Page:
Sion Sono’s Love Exposure is a tale of lust, obsession and religious ferour which has a four hour running time but breezes by quite happily.
Yu (Nishijima) lives the life of a devout Christian. After his mother dies his father Tetsu (Watabe) becomes a priest but is soon seduced by an emotionally volatile woman named Kaori (Watanabe) who then proceeds to leave him. A heart-broken Tetsu begins to torment the spiritually and morally innocent Yu by forcing him to confess sins on a daily basis. To appease his father Yu begins to sin on a daily basis and on the advice of delinquent friends he trains to become an expert in upskirt photography and becomes a master at getting panty shots. One day, while dressed as a girl, he witnesses a beautiful man-hating girl named Yoko (Mitsushima) get into a street brawl. He instantly falls in love with her and decides to intervene. Little does he know that a cult leader in the Zero Church named Aya (Ando) is manipulating them for her own purposes.
Sion Sono has directed and written a story which is bursting with ideas and good humour. It is delivered in a non-linear manner from multiple viewpoints. Unlike Cold Fish there is no grit here and instead what we get is a bright and goofy story that satirises cults, high school romance, martial arts and ‘tosatsu’ – the art of taking pictures of girl’s underwear.
The first two thirds of the film are the best with hilarious comedy where the unique cast of characters are introduced through amusing sequences, my favourites being the acrobatic martial arts panty-shot photo training and the gang initiation process that Yu undergoes. If the whole thing sounds like a horrible melange of ideas and an example of a director indulging himself then the final results will surprise because there is some bite and intelligence to various aspects of the film including the satirical look at catholic guilt and the comedic use of the way cults manipulate people’s thinking by keeping them busy with irrelevant tasks to stop them from thinking and using attractive members of the opposite sex to distract those whose faith is wavering.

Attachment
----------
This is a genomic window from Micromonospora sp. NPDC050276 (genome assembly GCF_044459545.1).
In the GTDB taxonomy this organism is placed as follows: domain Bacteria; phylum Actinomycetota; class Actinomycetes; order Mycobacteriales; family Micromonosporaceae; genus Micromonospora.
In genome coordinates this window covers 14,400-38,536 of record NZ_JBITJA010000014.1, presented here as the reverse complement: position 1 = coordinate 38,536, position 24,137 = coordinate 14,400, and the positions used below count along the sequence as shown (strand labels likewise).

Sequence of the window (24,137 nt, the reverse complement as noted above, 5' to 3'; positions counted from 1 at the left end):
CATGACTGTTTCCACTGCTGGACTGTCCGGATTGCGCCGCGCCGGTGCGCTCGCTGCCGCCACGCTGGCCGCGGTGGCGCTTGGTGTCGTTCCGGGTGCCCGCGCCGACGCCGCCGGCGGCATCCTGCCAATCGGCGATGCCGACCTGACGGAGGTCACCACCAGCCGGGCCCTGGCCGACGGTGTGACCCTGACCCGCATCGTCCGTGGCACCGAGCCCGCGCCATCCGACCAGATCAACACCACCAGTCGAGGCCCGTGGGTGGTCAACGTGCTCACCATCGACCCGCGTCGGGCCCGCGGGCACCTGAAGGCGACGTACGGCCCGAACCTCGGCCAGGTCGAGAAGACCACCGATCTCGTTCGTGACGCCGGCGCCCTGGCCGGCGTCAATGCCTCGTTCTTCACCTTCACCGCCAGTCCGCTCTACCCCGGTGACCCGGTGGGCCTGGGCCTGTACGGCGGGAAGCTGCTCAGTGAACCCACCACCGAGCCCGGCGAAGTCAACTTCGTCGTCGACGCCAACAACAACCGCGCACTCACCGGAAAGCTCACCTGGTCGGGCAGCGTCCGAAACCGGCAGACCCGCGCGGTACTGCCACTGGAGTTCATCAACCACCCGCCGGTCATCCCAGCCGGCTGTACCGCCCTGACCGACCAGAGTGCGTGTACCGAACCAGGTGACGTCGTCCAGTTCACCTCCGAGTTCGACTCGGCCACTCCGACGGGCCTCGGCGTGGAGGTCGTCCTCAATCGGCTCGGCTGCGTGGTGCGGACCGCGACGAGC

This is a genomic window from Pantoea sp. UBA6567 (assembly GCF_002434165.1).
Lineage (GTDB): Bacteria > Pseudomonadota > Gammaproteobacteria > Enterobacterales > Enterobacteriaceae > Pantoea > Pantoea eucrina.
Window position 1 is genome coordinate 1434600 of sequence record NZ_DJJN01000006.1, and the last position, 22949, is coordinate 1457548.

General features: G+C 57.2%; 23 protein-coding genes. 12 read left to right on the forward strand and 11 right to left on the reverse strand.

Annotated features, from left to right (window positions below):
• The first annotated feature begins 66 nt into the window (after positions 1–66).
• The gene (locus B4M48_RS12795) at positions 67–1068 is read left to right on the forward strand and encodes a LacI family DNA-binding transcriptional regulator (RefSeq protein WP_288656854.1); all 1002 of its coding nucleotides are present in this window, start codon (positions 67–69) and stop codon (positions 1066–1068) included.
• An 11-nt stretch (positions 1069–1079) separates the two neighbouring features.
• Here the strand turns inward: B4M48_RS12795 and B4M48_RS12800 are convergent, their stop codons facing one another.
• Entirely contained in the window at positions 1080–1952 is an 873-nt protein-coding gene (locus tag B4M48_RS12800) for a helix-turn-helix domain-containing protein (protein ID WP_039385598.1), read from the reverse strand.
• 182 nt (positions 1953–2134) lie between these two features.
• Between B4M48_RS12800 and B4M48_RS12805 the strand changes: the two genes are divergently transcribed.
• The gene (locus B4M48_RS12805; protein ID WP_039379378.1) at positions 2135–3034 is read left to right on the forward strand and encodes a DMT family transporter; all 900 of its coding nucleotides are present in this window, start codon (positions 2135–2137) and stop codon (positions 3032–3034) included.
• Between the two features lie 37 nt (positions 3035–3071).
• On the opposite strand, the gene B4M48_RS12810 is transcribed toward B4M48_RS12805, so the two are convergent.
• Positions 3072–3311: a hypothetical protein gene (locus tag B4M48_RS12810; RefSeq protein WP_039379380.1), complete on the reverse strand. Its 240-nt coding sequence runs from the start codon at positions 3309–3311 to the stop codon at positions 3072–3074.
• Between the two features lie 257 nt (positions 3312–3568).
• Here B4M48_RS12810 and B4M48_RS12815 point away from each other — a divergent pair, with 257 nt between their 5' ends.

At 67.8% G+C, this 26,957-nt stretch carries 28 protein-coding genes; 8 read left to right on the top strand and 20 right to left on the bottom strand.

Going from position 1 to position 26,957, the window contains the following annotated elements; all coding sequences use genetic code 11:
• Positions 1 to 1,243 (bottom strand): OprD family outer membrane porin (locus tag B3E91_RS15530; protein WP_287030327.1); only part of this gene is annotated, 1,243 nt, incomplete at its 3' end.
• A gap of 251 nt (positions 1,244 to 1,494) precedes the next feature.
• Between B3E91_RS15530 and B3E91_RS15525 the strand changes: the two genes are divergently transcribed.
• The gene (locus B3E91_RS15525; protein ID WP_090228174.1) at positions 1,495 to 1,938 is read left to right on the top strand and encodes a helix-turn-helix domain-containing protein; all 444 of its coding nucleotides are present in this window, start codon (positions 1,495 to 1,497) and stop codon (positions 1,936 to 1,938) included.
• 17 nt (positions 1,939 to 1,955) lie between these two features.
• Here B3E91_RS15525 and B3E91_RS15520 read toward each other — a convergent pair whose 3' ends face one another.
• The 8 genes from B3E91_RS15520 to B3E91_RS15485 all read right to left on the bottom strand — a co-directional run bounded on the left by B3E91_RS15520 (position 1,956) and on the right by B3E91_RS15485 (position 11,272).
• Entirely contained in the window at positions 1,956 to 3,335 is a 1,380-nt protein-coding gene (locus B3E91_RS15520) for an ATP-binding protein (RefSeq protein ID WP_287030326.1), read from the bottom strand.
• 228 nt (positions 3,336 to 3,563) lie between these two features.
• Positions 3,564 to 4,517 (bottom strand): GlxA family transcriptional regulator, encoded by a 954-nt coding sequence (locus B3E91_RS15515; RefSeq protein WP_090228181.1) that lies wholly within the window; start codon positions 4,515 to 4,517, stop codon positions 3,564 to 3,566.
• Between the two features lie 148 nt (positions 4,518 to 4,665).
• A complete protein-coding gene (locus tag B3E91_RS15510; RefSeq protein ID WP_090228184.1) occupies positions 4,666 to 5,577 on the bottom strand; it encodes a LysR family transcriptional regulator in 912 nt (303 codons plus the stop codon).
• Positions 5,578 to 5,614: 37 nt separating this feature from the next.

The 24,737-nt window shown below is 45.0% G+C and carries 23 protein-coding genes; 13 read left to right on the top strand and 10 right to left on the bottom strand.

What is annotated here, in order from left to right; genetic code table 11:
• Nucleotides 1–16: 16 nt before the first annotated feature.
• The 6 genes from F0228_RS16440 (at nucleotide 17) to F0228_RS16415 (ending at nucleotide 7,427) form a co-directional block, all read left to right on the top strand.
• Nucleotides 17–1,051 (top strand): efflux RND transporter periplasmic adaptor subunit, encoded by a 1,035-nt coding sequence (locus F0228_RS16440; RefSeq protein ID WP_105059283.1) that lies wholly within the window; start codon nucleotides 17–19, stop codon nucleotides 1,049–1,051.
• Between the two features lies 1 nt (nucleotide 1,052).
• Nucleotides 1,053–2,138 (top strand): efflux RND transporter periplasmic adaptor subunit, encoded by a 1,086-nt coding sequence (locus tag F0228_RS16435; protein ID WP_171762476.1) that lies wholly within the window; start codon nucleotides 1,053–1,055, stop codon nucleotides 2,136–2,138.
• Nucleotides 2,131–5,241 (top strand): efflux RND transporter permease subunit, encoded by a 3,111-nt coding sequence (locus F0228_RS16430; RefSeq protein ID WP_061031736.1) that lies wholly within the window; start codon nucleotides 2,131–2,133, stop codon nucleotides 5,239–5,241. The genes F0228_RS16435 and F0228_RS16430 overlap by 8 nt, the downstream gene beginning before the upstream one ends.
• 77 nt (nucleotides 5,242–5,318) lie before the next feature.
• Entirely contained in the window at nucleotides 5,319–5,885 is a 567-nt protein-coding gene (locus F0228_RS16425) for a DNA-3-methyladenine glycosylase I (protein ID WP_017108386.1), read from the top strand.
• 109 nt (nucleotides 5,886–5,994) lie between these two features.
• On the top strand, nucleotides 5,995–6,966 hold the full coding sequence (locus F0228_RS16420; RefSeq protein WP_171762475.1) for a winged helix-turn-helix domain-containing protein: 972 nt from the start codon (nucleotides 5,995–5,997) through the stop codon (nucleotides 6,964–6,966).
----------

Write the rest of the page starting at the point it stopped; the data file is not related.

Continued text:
Love Exposure does not aim for seriousness and just wants to celebrate love and finding one’s identity but even so when the film shifts gears into drama the breezy tone undercuts the emotional journeys of the characters and the drama on screen. But then if it concentrated on being serious it would stop being entertaining and those four hours would be dull. Thankfully the performances keep everything moving fast.
Pop star Takahiro Nishijima and rising star Hikari Mitsushima are able to do the physical comedy easily, their innocent and cute faces undergo all of the exaggerated expressions and they throw themselves into physical scenes with gusto. I have mentioned it once but I will mention it again, Yu’s aforementioned photo-training has to be watched because it is very funny. Hikari in particular has earned much acclaim and she portrays Yoko as a totally cute man-hating badass who can hold her own in any fight. Watching her tear up the screen is wonderful. They battle bravely against the comedy to make the drama matter but it is hard not to laugh when the lead is in drag as Sasori Female Convict Scorpion.
The best performance comes from Sakura Ando who portrays the manipulative seductress Koike. She is a slippery chameleon who carries a green parakeet and masks the hatred and horror in her heart with a mask of control. Her tale is the most tragic and Ando is able to ride the transitions between seriousness and comedy better than her co-stars.
The use of digital camera gives everything an immediacy and spark. The Tak Sakaguchi choreographed brawls are free-flowing, fast and furious, the comedy is amusing, and in the emotional scenes where the camera can get up close and personal you can see the tears streak down faces. Set design is always interesting with the Zero Church being a minimalist nightmare and the Tetsu’s sermons being bathed in white light or red depending on the his Tetsu’s moods.
Love Exposure will divide audiences because it is a daring film not least because of its long running time but also because it is a unique and individual ride which throws cinematic convention to the wind. I am tempted to call it a multi-strand masterpiece but there were moments when it could have been shortened. It is a minor quibble because with so many brilliantly crafted scenes and sequences, filled with so many characters, set-pieces and ideas and such a defiance for conventional cinematic rules that it will either frustrate or entertain. At no point was I bored and I loved the film.
Romaji: Ai no Mukidashi
Release Date: 31st January 2009 (Japan)
Running Time: 237 mins.
Director: Sion Sono
Writer: Sion Sono
Starring: Takahiro Nishijima, Hikari Mitsushima, Sakura Ando, Atsuro Watabe, Makiko Watanabe, Mitsuro Fukikoshi